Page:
Opponents of newly enacted cuts to welfare benefits have begun their legislative push to repeal the changes. Lawmakers say they appreciate advocates’ concerns. But they say fiscal pressures will make it tough to find the revenue needed to rescind cuts to program known as Reach Up.
The reductions began taking effect last month, and they hit disabled Vermonters eligible for a federal program called Supplemental Security Income.
Until last month, income from that program wasn’t used in the formula used to determine Reach Up benefits. Now that it is, about 860 households will see annual benefit reductions of about $1,500.
“Today, parents who have disabilities are now forced to decide what basic needs they will cut now that they have $125 less per month,” says Sarah Launderville, executive director of the Vermont Center for Independent Living.
Launderville delivered her remarks at a Statehouse press conference on Wednesday. The event marks the beginning of concerted push by advocates to convince lawmakers to repeal the cuts.
Administration officials say other social-service programs – like fuel and food assistance for example – include Supplemental Security Income in the formula used to determine benefits. Launderville says Reach Up benefits exist to ensure a household can meet basic human needs.
She says individuals with disabilities face unique expenses, like “specialized equipment, specialized food, having to hire someone to mow your lawn, shovel your driveway, help stack wood, bring out the trash.”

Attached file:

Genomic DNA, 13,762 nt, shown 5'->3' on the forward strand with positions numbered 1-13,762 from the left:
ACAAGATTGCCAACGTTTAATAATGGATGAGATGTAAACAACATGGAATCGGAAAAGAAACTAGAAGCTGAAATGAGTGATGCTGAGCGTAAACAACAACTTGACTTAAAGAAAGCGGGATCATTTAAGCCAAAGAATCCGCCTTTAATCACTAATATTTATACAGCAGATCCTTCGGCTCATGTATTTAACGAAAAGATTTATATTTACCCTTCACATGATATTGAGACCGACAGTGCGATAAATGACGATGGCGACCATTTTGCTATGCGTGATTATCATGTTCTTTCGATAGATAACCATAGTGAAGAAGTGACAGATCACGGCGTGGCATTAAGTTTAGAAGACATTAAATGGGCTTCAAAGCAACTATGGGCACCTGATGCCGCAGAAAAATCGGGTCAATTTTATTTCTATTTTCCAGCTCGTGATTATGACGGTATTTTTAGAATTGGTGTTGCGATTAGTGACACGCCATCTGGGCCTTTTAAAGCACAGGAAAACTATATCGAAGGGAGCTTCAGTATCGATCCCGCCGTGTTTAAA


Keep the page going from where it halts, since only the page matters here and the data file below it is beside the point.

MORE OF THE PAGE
Since SSI income is needed to pay for costs related to a disability, Launderville says it’s unfair to count that money against a family’s Reach Up benefit.
Launderville and other advocates have already missed their first opportunity to undo the reductions. The House Committee on Appropriations approved a budget adjustment bill on Wednesday that leaves the new policy in place.
The bill now heads to the Senate. But Caledonia Sen. Jane Kitchel, the Democratic chairwoman of the Senate Committee on Appropriations, says advocates face an uphill climb.
“We were just hit with another downgrade of the revenues that we have to work with in the fiscal year,” Kitchel says.
Karen Lafayette, director of the Vermont Low Income Advocacy Council, says the reductions could have a domino effect that ends up costing far more than the $1.6 million lawmakers will save annually as a result of the cuts.
“Taking away any amount of income from people who are this poor just puts them another step closer to the downward spiral and possible tragedy of homelessness,” Lafayette says.
And while a federal judge upheld the constitutionality of the cuts after advocates challenged them in court, Lafayette says the ruling doesn’t vindicate the policy change.
“Just because you can do it, doesn’t mean it’s right,” Lafayette says.
The Reach Up program is running $4 million under budget this year, but lawmakers say that extra money is needed to pay for investments in the Department for Children and Families.